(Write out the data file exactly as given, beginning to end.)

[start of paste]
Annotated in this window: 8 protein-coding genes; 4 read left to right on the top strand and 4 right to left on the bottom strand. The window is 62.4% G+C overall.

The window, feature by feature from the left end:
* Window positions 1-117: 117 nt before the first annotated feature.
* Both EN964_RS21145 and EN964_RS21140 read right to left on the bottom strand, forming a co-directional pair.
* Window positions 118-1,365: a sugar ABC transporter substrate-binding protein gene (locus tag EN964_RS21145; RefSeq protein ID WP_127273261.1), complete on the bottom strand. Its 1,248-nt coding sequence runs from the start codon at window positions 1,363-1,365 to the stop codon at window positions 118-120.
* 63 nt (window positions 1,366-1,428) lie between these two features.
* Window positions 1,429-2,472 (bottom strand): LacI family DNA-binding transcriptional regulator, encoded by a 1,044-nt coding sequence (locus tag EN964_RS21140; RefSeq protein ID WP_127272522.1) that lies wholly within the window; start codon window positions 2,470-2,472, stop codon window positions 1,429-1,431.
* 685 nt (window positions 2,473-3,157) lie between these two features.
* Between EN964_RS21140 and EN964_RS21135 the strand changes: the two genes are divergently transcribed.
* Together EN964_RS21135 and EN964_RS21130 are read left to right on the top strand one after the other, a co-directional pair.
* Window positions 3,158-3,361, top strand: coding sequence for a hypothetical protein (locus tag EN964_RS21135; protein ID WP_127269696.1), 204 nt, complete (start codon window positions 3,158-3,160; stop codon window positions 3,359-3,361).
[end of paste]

Annotated in this window: 8 protein-coding genes; 4 read left to right on the top strand and 4 right to left on the bottom strand. The window is 62.4% G+C overall.

The window, feature by feature from the left end:
* Window positions 1-117: 117 nt before the first annotated feature.
* Both EN964_RS21145 and EN964_RS21140 read right to left on the bottom strand, forming a co-directional pair.
* Window positions 118-1,365: a sugar ABC transporter substrate-binding protein gene (locus tag EN964_RS21145; RefSeq protein ID WP_127273261.1), complete on the bottom strand. Its 1,248-nt coding sequence runs from the start codon at window positions 1,363-1,365 to the stop codon at window positions 118-120.
* 63 nt (window positions 1,366-1,428) lie between these two features.
* Window positions 1,429-2,472 (bottom strand): LacI family DNA-binding transcriptional regulator, encoded by a 1,044-nt coding sequence (locus tag EN964_RS21140; RefSeq protein ID WP_127272522.1) that lies wholly within the window; start codon window positions 2,470-2,472, stop codon window positions 1,429-1,431.
* 685 nt (window positions 2,473-3,157) lie between these two features.
* Between EN964_RS21140 and EN964_RS21135 the strand changes: the two genes are divergently transcribed.
* Together EN964_RS21135 and EN964_RS21130 are read left to right on the top strand one after the other, a co-directional pair.
* Window positions 3,158-3,361, top strand: coding sequence for a hypothetical protein (locus tag EN964_RS21135; protein ID WP_127269696.1), 204 nt, complete (start codon window positions 3,158-3,160; stop codon window positions 3,359-3,361).